8. Effect of the Angiotensin I Converting Enzyme Inhibitor, MK-421, on Experimentally Induced Drinking

    Science.gov (United States)

    Fregley, Melvin J.; Fater, Dennis C.; Greenleaf, John E.

    1982-01-01

    MK-421, the ethyl ester maleate salt of N-(S)-1-(ethoxycarbonyl)-3-phenyl-propyl- Ala-L-Pro, is an angiotensin I converting enzyme inhibitor. An initial objective was to determine whether MK-421, administered at 0, 2.5, 5.0, 10.0, 20.0 and 40.0 mg/kg, ip to 96 female rats 15 min prior to administration of the beta-adrenergic agonist, isoproterenol (25 microgram/kg, ip), would inhibit the drinking induced by isoproterenol during 2 h after its administration. The water intake induced by isoproterenol was inhibited significantly by 2.5 mg MK-421/kg. When a similar experiment was performed using Angiotensin I (AI) (200 microgram/kg, ip) as the dipsogenic agent, MK-421 (5 mg/kg, ip), administered 15 min prior to AI, inhibited significantly both the dipsogenic and the diuretic effect of AI. However, administration of angiotensin II (AII, 200 microgram/kg, ip) 15 min after MK-421 (5mg/kg) was accompanied by a water intake that did not differ from AII alone. The drink induced by ip administration of 1.0 m NaCl solution (1% of body wt, ip) was not inhibited by administration of MK-421 (5 mg/kg) 15 min prior to allowing access to water while the drink induced by a 24 h dehydration was partially inhibited. Thus, the drinks induced by administraition of either isoproterenol or AI are dependent on formation of AII. That induced by dehydration is partially dependent, while that induced by hypertonic siilinc is independent of the formation of AII.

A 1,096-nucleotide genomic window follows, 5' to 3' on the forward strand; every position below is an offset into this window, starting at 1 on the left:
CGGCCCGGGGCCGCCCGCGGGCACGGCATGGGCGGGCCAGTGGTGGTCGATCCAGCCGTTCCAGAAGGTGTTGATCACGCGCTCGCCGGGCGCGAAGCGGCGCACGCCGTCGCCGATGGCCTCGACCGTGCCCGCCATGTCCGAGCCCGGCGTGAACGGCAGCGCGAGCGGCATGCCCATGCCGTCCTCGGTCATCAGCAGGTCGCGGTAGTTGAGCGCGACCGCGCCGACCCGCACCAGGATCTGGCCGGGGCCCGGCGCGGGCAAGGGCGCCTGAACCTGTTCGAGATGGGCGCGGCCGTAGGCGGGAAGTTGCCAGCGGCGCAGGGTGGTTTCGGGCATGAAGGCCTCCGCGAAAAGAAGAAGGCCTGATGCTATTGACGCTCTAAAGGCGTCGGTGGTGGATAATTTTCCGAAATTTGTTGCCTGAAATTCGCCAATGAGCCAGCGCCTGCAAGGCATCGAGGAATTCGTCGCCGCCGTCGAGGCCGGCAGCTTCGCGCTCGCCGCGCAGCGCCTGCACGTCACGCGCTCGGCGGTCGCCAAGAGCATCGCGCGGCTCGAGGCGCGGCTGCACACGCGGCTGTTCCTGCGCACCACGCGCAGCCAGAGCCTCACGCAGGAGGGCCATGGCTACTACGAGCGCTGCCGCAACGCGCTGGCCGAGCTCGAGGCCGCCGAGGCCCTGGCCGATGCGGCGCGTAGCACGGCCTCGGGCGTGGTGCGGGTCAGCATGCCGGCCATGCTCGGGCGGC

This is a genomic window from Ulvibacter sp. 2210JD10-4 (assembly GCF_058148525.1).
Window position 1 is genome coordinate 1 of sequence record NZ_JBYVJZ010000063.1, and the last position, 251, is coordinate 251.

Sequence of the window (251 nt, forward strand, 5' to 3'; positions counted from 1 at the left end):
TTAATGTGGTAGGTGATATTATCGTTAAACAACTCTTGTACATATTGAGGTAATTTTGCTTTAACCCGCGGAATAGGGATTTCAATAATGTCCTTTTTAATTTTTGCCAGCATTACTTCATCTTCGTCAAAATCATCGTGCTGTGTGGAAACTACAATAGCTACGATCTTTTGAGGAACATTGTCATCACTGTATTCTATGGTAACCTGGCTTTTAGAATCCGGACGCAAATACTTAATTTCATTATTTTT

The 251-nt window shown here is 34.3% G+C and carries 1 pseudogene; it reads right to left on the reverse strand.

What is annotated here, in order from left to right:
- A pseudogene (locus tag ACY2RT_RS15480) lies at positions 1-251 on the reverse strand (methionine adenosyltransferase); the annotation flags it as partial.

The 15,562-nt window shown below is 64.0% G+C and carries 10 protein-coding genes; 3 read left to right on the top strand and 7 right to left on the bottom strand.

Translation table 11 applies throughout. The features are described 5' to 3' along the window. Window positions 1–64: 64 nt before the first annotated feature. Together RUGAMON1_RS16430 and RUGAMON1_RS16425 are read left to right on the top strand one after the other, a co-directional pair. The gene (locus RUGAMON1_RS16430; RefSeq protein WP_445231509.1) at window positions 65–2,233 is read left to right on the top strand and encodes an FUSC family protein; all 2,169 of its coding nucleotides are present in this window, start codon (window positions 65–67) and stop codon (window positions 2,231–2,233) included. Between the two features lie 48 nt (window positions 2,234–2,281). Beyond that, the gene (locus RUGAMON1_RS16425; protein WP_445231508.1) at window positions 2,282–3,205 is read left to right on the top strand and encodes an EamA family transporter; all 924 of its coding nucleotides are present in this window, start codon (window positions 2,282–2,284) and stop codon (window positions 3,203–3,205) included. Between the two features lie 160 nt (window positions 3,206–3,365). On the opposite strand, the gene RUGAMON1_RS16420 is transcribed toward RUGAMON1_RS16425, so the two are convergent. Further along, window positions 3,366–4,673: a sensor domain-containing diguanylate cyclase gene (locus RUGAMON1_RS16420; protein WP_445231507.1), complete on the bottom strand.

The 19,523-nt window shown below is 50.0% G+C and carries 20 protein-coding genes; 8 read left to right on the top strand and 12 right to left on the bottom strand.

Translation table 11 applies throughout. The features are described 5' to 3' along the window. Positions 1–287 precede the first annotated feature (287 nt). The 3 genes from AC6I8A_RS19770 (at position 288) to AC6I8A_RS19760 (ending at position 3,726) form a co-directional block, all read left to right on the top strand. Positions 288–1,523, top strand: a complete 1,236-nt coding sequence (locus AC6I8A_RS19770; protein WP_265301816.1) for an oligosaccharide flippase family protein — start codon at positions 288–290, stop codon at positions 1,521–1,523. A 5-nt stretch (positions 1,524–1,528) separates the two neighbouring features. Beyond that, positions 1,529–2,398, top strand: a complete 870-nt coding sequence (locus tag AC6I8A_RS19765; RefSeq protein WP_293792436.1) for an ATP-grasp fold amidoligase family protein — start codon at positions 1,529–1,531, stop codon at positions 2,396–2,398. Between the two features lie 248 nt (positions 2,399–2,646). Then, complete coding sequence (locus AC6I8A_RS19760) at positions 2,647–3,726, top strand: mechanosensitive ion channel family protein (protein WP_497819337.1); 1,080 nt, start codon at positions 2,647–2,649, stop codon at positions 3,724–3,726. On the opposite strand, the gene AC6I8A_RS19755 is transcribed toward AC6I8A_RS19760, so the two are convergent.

9. Use of angiotensin-converting enzyme inhibitors and freedom from amputation after lower extremity revascularization.

    Science.gov (United States)

    Kray, Jared E; Dombrovskiy, Viktor Y; Vogel, Todd R

    2017-01-01

    Angiotensin-converting enzyme inhibitors (ACEIs) have not been well evaluated in conjunction with lower extremity revascularization (LER). This study evaluated freedom from amputation in patients who underwent either an open (OPEN) or endovascular (ENDO) revascularization with and without utilization of an ACEI. Patients who underwent LER were identified from 2007-2008 Medicare Provider Analysis and Review files. Demographics, comorbidities, and disease severity were obtained. Post-procedural use of an ACEI was confirmed using combining them with National Drug Codes and Part D Files. Outcomes were analyzed using chi-square analysis, Kaplan-Meier test, and Cox regression. We identified 22,954 patients who underwent LER: 8,128 (35.4%) patients with claudication, 3,056 (13.3%) with rest pain, and 11,770 (51.3%) with ulceration or gangrene. More patients underwent ENDO (14,353) than OPEN (8,601) revascularization and 38% of the cohort was taking an ACEI. Overall, ACEI utilization compared to patients not taking ACEI was not associated with lower amputation rates at 30 days (13.5% vs. 12.6%), 90 days (17.7% vs. 17.1%), or 1 year (23.9% vs. 22.8%) (P>0.05 for all). After adjustment for comorbidities, ACEI utilization was associated with higher amputation rates for patients with rest pain (hazard ratio: 1.4; 95% confidence interval: 1.1-1.8). ACEI utilization was not associated with overall improved rates of amputation-free survival or overall survival in the vascular surgery population. However, an important finding of this study was that patients presenting with a diagnosis of rest pain and taking an ACEI who underwent a LER had statistically higher amputation rates and a lower amputation-free survival at 1 year. Further analysis is needed to delineate best medical management for patients with critical limb ischemia and taking ACEI who undergo vascular revascularization.

  10. Renal graft failure after addition of an angiotensin II receptor antagonist to an angiotensin-converting enzyme inhibitor